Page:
As the demands for product quality and compliance increase, so do the requirements for managing the entire product lifecycle. For many the spotlight is only ever on inspection at one point however modern quality standards demand that a container is continuously checked along all areas of a filling line.
The reality is that inspection systems fulfil a multitude of tasks in the modern filling plant. In this two-part post, we’ll look at the different areas of use and the inspection techniques used in each case with a line for processing returnable bottles as an example.
Operations that feature a filling line for returnables will have a system that offers ultrasonic measuring procedures to determine the height of the containers and to detect foreign objects in the crates. The exact inspection of incoming crates is necessary to avoid interference to the unpacking process and a high quota of foreign bottles on the bottle conveyors.
After the crate, has been unpacked it is examined to establish whether it can be used for the actual production. It must not be damaged or contain foreign objects and its colour and logo must correspond to the filled product. Today these three criteria are generally checked using cameras.
Not all the foreign containers can be rejected in the crate area because of the large assortment of bottles present at times. This means foreign bottles must be sorted during bottle transport. Generally, the most important element of the bottle sorting unit installed for this process is a camera system using an image processing technique which measures the shape of the bottle and compares it to the sample shape of the production bottle.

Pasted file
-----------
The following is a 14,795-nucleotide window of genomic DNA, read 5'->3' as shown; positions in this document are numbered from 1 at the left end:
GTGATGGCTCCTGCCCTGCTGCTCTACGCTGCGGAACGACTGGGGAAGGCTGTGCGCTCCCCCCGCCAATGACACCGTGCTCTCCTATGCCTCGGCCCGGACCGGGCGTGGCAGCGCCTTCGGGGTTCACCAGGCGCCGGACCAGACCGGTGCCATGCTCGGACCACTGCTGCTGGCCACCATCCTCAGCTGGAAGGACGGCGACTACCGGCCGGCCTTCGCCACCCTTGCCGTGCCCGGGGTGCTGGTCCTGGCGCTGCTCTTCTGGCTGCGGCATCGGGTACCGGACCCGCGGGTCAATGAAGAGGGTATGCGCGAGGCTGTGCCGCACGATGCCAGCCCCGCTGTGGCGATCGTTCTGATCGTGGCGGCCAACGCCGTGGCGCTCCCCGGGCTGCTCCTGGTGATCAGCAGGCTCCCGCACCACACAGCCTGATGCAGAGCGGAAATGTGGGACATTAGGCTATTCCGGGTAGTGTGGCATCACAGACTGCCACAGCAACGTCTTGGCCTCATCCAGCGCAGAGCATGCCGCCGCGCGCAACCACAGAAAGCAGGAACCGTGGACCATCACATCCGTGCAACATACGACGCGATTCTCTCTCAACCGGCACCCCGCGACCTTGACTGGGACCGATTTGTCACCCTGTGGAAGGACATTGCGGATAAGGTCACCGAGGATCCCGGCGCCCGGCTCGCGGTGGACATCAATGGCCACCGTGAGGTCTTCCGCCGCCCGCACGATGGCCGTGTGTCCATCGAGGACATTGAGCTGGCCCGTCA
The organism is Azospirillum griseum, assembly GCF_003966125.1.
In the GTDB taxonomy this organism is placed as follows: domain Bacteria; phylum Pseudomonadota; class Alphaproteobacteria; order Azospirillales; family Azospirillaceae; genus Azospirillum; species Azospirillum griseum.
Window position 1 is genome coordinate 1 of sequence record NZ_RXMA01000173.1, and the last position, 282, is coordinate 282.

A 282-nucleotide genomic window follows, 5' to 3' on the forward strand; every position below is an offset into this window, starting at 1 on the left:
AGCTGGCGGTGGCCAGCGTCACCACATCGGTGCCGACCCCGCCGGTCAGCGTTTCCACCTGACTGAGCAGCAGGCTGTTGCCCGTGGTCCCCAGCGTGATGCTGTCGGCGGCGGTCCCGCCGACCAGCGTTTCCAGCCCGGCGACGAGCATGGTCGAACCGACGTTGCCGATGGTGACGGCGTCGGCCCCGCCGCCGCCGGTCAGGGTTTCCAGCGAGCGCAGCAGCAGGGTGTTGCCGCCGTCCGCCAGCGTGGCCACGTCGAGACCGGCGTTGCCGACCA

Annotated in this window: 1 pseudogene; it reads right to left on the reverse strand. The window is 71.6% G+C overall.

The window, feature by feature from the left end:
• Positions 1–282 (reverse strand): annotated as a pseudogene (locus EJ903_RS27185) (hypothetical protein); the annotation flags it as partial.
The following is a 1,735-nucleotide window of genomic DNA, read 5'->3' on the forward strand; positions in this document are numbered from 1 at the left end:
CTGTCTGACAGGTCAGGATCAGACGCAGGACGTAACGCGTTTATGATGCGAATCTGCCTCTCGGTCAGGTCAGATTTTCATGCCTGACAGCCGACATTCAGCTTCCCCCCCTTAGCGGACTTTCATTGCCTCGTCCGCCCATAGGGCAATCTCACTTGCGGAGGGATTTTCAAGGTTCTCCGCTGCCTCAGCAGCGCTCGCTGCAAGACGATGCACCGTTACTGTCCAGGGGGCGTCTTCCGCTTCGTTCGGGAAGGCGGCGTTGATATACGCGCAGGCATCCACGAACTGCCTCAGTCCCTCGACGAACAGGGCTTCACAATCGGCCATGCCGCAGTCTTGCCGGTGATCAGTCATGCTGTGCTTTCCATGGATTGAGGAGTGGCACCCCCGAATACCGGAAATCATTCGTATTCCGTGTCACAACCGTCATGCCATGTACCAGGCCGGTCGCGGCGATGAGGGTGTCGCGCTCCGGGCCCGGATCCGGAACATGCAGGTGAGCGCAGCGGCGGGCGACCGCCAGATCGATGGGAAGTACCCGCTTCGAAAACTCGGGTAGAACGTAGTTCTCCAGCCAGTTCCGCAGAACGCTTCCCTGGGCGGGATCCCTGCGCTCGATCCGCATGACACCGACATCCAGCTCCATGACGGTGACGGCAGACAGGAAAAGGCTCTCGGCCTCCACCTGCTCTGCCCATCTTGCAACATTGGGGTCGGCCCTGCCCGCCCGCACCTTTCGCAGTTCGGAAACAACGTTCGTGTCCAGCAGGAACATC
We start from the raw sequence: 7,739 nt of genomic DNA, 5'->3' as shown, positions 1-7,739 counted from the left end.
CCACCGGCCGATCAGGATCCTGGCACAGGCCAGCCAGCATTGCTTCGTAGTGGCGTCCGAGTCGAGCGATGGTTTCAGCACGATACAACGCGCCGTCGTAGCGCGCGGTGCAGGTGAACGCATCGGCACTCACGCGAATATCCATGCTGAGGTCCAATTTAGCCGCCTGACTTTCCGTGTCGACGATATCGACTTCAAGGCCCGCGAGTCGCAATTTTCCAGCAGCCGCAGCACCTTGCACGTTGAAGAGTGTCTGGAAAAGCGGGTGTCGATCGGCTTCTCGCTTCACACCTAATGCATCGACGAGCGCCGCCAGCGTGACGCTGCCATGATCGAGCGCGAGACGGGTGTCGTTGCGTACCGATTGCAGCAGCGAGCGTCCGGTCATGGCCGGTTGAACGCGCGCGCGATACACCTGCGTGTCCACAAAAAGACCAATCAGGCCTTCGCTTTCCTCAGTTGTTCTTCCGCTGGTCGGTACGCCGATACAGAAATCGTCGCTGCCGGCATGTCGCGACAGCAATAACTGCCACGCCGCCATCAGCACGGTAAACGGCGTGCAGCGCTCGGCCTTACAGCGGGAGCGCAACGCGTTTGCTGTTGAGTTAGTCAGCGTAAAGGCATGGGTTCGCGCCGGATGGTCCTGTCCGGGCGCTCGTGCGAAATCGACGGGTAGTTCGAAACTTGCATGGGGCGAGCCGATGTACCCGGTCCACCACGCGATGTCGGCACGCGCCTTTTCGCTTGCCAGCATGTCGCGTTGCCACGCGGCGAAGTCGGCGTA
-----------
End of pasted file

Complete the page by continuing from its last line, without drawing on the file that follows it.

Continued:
Empty bottle inspection is probably the most renowned process where the containers are subjected to various inspection procedures. The inspection technique used by the empty bottle inspector consists for the most part of cameras. The different areas of the bottles are generally photographed with CCD cameras and high-frequency and infrared measuring techniques. The checks that are done at this point include a base, sidewall, finish and residual liquid check.
Residual caustic solution in a bottle can present a danger to the consumer and therefore an additional residual liquid check is often installed directly before the filler as an extra safety precaution. A high-frequency measuring technique is also used here, a reliable method of identifying even the smallest amount of residual caustic solution in a bottle.
Different factors are checked during and directly after the filling process and samples taken from the production flow. The technique used for the fill level measurement depends very much on the product and container. In the simplest case a photocell suffices. A well-equipped filler management system also has an integrated sampling program so that the quality of the filled product can also be checked.
The bottle is given a final look-over after the labelling machine before it is packed in the crate. First the labels must be checked to ensure they are all present. This is generally carried out with a light scanner either in or after the labelling machine. A closure inspection can be carried out at this point instead of after the filler. A second fill level check is also often carried out at this point.
When it comes to beverage bottling Heuft is the world leader in quality inspection. Heuft offer quality inspection equipment that caters to a range of requirements. Through our partnership with Heuft, Plastic & Chemical Trading can provide South Africa with world class solutions.
Resources: Translation from a report published in the “Getränkeindustrie” journal – June 2002 edition https://heuft.com/en/actual-news/news-overview/news-archive/inspection-systems-in-the-filling-plant